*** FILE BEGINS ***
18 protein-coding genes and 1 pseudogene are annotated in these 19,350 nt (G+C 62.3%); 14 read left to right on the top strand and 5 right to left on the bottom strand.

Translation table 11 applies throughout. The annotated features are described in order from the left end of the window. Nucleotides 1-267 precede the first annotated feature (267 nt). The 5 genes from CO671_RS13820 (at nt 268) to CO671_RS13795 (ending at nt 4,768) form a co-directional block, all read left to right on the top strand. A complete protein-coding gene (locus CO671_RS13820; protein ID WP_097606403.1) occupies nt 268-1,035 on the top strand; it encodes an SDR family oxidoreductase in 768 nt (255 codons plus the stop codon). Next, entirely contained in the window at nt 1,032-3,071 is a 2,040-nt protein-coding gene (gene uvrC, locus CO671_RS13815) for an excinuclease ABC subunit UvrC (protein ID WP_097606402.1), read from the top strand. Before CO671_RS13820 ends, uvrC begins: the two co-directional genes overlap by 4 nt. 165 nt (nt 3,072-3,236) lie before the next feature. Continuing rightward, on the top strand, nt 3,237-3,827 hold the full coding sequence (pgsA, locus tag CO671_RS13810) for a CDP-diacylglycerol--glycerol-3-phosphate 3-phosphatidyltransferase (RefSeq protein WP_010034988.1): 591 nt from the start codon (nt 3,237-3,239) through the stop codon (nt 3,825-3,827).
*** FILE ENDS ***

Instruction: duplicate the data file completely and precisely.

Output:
18 protein-coding genes and 1 pseudogene are annotated in these 19,350 nt (G+C 62.3%); 14 read left to right on the top strand and 5 right to left on the bottom strand.

Translation table 11 applies throughout. The annotated features are described in order from the left end of the window. Nucleotides 1-267 precede the first annotated feature (267 nt). The 5 genes from CO671_RS13820 (at nt 268) to CO671_RS13795 (ending at nt 4,768) form a co-directional block, all read left to right on the top strand. A complete protein-coding gene (locus CO671_RS13820; protein ID WP_097606403.1) occupies nt 268-1,035 on the top strand; it encodes an SDR family oxidoreductase in 768 nt (255 codons plus the stop codon). Next, entirely contained in the window at nt 1,032-3,071 is a 2,040-nt protein-coding gene (gene uvrC, locus CO671_RS13815) for an excinuclease ABC subunit UvrC (protein ID WP_097606402.1), read from the top strand. Before CO671_RS13820 ends, uvrC begins: the two co-directional genes overlap by 4 nt. 165 nt (nt 3,072-3,236) lie before the next feature. Continuing rightward, on the top strand, nt 3,237-3,827 hold the full coding sequence (pgsA, locus tag CO671_RS13810) for a CDP-diacylglycerol--glycerol-3-phosphate 3-phosphatidyltransferase (RefSeq protein WP_010034988.1): 591 nt from the start codon (nt 3,237-3,239) through the stop codon (nt 3,825-3,827).